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The Feds’ terrifying cure to loneliness

Published in Blog on May 31, 2023 by Jakob Fay

Loneliness is epidemic in America, and one of many problems that cannot be solved by the government but at the hands of a self-governing and responsible people.

The root cause of our loneliness is multifaceted. No part of it, however, is ultimately the government’s fault (or responsibility to cure). It’s our fault.

If, for example, our overuse of social media is contributing to the problem of isolation, we have the power to turn off our phones. Bureaucrats should not have to regulate how much time we spend on Instagram. We should be accountable enough to do so on our own. The fact that so many of us, out of habit, turn to government to correct any imbalance in our public and private lives is proof positive that we have abdicated the responsibilities of self-governance.

This is what John Adams warned about when he said, “Our constitution was made only for a moral and religious people. It is wholly inadequate to the government of any other.”

The Founders knew that the success of our constitutionally-limited government was forever predicated on whether or not the people, of their own accord, would behave justly. If (and when) they failed to do this, the need would then arise for the government to intervene, thereby breaking the confines of “limited government.”

Unfortunately, our loneliness is so out of hand, the Feds are now doing just that: stepping in to “help.” That’s why Biden’s Surgeon General, Vivek Murthy’s “Advisory on the Healing Effects of Social Connection and Community” ought to terrify us all.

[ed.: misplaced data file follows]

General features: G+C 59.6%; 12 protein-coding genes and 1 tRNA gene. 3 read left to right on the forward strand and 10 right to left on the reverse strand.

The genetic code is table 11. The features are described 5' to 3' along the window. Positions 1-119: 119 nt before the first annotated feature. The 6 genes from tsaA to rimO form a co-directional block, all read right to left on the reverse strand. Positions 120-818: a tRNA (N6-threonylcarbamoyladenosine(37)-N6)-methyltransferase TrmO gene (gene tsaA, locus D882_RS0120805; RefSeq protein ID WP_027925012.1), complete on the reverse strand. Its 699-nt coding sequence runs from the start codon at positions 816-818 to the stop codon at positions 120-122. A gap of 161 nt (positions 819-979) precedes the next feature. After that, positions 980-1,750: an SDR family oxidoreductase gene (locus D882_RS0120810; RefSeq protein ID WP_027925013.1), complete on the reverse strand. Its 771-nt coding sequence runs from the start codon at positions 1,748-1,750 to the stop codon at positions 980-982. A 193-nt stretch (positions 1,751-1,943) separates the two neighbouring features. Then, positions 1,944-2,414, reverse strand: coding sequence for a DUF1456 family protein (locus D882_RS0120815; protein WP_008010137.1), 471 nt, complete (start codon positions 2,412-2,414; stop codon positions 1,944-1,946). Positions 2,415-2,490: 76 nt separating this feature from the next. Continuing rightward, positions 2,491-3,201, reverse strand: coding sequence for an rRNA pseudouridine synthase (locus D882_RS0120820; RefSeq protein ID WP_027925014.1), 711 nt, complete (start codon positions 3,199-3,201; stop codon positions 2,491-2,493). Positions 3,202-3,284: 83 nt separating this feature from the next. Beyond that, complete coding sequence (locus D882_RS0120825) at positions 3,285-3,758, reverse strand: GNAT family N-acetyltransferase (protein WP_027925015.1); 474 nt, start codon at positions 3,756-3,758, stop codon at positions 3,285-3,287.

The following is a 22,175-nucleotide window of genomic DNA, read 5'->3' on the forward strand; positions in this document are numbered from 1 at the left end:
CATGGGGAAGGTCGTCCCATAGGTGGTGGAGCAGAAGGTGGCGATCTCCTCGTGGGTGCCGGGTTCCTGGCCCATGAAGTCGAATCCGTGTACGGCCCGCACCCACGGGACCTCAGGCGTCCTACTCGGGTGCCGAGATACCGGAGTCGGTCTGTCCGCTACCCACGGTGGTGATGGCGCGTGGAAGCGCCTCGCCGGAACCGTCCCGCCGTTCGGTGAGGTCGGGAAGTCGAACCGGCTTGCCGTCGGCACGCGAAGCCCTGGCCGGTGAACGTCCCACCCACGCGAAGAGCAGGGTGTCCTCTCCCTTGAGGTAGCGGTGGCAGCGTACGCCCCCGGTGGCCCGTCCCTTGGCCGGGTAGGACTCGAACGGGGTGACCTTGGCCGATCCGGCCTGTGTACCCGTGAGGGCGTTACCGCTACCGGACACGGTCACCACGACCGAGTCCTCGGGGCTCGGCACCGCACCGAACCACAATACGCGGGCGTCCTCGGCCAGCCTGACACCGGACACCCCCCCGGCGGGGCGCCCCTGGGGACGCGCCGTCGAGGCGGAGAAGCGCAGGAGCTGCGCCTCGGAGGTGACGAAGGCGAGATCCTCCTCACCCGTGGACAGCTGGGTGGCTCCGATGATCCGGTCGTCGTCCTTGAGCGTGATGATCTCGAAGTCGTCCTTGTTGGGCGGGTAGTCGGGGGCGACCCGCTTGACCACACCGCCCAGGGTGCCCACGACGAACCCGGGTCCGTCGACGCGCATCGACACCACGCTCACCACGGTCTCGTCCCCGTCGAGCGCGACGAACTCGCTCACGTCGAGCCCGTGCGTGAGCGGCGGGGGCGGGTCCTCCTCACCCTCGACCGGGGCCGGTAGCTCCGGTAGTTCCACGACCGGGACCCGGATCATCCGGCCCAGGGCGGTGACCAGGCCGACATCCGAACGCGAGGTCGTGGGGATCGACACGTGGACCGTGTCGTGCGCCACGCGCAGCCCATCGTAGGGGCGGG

Stella Morabito, an expert on propaganda and mob psychology and the author of “The Weaponization of Loneliness,” sounded the alarm about Murthy’s proposed “cure” in a point-by-point takedown.

She argued that the “project is potentially so massive in scope, it’s not an overstatement to say it threatens to regulate our freedom of association in shocking ways.”

First, she noted that Murthy's goal to build “social infrastructure” “can only mean that all local communities must answer to the federal bureaucracy.”

“We end up with a massive federal infrastructure that can monitor the levels of social connection and disconnection in every nook and cranny of society,” she wrote. “As described in the report, this would mean every institution, every governmental department, every volunteer association, every locality, every church, every faith community, every organization, every club, every service club, every sports league, and so on, would likely be assessed and “strengthened” to promote social connection.”

She goes on to delineate many additional concerns about the dystopian plan, including proposals to give government the “authority to monitor and mitigate the public health harm caused by policies, products, and services that drive social disconnection,” expand “public health surveillance and interventions,” and develop “pro-connection technologies” (all language pulled directly from the proposal).

If such words unsettle you, you’re not alone. As Ronald Reagan joked, "The nine most terrifying words in the English language are: I'm from the Government, and I'm here to help."

“No one can say for sure where this “Ministry of Loneliness” proposal will end up,” Morabito concluded. “History — particularly recent history — has warned us about such projects. The goals of this advisory may seem unobjectionable, but the concern is about who decides how we connect…. When the “who” is the federal government, we should remember that the pattern of the mass state is always to induce loyalty to the mass state.”

Yes, loneliness is a serious problem, but the government cannot solve it. And for as long as their offers to “help” are couched in Orwellian language, we’d be wise to stay as far away as possible.

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